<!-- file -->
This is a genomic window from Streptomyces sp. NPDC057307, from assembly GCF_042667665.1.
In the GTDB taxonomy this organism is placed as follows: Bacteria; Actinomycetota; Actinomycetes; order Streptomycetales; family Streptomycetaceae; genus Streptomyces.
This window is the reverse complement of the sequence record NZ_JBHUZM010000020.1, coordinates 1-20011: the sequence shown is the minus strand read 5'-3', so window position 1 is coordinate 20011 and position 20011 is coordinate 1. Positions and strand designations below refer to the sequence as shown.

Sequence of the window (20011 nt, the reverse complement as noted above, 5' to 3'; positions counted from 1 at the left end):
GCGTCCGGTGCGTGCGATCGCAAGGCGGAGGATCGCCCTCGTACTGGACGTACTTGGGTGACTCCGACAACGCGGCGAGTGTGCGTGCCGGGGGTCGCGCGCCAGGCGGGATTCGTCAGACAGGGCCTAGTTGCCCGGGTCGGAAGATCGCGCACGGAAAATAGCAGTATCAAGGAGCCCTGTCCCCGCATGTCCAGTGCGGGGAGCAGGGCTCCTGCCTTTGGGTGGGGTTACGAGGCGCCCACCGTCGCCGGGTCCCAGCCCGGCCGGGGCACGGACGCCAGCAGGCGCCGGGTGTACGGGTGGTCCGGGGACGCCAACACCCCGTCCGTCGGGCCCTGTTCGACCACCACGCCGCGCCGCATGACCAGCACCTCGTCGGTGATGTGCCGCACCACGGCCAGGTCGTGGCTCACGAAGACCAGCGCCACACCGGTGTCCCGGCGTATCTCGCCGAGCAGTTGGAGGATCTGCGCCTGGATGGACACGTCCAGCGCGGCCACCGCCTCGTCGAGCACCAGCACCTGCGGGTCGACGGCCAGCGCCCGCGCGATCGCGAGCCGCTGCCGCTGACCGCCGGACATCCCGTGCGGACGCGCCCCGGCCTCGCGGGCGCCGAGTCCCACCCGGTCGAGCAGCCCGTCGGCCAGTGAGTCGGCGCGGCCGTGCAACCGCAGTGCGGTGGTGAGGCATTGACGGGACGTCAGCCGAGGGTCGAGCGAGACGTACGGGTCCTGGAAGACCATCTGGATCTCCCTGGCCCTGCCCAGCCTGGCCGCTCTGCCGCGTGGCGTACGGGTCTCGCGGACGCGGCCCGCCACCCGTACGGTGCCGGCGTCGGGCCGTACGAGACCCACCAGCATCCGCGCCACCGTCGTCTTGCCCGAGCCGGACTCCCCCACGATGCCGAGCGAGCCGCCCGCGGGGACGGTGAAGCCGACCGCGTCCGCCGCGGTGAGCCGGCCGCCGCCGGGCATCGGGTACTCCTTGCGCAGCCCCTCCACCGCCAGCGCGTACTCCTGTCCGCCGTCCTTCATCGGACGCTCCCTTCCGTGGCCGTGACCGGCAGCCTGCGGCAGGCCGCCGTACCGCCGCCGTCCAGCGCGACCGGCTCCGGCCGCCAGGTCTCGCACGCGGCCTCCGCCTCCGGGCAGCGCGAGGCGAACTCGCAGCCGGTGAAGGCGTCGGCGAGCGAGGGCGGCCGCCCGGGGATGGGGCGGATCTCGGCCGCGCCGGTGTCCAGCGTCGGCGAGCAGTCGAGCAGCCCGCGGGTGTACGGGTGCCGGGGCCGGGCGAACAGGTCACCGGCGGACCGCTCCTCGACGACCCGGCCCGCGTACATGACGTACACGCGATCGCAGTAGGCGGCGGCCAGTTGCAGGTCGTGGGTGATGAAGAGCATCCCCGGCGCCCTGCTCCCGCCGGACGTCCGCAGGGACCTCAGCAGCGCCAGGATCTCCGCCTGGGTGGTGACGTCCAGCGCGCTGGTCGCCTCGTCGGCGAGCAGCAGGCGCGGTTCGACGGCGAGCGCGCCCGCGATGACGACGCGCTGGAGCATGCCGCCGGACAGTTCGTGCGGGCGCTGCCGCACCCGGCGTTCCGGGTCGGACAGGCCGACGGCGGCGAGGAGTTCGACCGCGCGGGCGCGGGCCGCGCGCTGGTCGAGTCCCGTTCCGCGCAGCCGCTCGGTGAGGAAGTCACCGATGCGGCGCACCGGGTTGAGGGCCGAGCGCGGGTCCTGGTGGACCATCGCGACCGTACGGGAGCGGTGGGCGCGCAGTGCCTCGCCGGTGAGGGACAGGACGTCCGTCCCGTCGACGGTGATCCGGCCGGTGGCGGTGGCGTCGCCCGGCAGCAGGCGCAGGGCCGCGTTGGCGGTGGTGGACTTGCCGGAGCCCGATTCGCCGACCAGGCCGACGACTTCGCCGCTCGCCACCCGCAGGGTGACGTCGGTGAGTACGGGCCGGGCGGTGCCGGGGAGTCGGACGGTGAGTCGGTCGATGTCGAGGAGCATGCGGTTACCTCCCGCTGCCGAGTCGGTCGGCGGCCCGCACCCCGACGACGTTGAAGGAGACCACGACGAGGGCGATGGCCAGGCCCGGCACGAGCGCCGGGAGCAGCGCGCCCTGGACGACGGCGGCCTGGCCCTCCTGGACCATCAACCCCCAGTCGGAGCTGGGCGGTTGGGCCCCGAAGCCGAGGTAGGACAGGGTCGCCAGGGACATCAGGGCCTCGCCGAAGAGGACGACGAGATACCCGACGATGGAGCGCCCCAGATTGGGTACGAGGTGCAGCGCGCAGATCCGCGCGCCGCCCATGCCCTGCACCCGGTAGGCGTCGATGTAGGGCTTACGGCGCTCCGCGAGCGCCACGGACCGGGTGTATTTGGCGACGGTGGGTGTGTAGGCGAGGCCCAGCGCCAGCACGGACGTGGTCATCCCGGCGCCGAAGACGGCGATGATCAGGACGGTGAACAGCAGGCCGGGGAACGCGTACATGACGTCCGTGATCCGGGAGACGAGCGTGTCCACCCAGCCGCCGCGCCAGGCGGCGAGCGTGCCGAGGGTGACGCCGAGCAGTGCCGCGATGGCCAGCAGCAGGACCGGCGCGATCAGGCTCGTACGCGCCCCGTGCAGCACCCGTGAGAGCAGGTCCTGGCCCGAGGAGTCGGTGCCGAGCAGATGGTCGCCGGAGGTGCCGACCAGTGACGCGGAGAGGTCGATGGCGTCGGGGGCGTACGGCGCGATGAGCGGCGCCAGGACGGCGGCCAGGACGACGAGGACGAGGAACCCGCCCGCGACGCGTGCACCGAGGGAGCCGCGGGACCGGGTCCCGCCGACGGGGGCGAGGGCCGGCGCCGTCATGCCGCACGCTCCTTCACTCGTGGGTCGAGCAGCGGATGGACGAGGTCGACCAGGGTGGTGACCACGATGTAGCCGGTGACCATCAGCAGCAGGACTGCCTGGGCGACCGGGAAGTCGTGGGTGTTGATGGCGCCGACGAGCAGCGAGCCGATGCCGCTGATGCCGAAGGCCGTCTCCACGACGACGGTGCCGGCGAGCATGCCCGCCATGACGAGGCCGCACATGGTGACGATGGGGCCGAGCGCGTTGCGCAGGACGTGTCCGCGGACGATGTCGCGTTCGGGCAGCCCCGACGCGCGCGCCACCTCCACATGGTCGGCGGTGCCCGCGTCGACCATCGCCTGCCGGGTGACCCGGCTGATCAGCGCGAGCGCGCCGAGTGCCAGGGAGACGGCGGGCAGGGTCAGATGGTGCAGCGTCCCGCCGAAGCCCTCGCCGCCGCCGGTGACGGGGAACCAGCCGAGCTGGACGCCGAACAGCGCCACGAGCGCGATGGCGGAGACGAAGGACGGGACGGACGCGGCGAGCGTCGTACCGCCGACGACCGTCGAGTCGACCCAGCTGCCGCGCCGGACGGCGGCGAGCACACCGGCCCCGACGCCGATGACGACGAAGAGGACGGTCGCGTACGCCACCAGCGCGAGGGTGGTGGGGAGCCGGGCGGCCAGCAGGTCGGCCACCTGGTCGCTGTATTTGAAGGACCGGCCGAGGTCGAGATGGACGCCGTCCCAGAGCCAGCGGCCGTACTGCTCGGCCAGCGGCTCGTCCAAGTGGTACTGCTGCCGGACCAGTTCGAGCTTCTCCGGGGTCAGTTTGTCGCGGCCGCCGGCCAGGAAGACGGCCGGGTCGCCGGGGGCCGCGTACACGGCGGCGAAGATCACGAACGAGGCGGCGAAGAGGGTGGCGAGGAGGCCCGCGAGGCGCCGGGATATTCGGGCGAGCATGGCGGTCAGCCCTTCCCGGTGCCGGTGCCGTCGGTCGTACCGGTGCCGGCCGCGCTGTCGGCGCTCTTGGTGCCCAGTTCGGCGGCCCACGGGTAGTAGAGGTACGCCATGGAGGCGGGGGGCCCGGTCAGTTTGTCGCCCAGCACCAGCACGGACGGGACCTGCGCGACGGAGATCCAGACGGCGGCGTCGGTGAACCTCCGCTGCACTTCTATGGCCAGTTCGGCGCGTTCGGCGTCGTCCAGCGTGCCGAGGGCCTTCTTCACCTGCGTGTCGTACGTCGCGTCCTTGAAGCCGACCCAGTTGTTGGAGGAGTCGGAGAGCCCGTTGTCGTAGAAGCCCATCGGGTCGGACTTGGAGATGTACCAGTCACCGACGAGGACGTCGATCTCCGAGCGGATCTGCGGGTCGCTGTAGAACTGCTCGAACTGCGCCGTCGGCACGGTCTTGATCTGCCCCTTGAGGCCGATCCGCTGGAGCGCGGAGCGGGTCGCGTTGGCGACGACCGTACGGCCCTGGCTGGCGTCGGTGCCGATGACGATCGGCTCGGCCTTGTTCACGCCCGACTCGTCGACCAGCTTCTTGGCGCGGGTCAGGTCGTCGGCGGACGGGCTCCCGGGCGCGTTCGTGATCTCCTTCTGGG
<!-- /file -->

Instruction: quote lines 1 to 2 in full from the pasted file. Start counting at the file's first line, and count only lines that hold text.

This is a genomic window from Streptomyces sp. NPDC057307, from assembly GCF_042667665.1.
In the GTDB taxonomy this organism is placed as follows: Bacteria; Actinomycetota; Actinomycetes; order Streptomycetales; family Streptomycetaceae; genus Streptomyces.